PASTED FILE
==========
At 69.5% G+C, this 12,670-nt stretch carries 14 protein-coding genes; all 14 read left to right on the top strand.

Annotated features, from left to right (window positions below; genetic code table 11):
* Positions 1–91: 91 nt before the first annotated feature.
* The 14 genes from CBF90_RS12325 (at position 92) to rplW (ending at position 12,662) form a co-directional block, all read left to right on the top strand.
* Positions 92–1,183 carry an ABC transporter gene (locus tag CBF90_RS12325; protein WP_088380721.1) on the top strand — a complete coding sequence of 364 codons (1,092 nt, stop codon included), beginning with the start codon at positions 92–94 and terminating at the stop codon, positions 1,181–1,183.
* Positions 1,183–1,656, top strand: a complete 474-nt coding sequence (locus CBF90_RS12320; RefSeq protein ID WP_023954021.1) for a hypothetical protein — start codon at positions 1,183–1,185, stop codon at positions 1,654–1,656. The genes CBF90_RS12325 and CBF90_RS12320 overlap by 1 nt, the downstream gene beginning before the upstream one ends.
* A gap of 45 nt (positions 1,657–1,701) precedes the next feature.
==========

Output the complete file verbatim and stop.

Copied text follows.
At 69.5% G+C, this 12,670-nt stretch carries 14 protein-coding genes; all 14 read left to right on the top strand.

Annotated features, from left to right (window positions below; genetic code table 11):
* Positions 1–91: 91 nt before the first annotated feature.
* The 14 genes from CBF90_RS12325 (at position 92) to rplW (ending at position 12,662) form a co-directional block, all read left to right on the top strand.
* Positions 92–1,183 carry an ABC transporter gene (locus tag CBF90_RS12325; protein WP_088380721.1) on the top strand — a complete coding sequence of 364 codons (1,092 nt, stop codon included), beginning with the start codon at positions 92–94 and terminating at the stop codon, positions 1,181–1,183.
* Positions 1,183–1,656, top strand: a complete 474-nt coding sequence (locus CBF90_RS12320; RefSeq protein ID WP_023954021.1) for a hypothetical protein — start codon at positions 1,183–1,185, stop codon at positions 1,654–1,656. The genes CBF90_RS12325 and CBF90_RS12320 overlap by 1 nt, the downstream gene beginning before the upstream one ends.
* A gap of 45 nt (positions 1,657–1,701) precedes the next feature.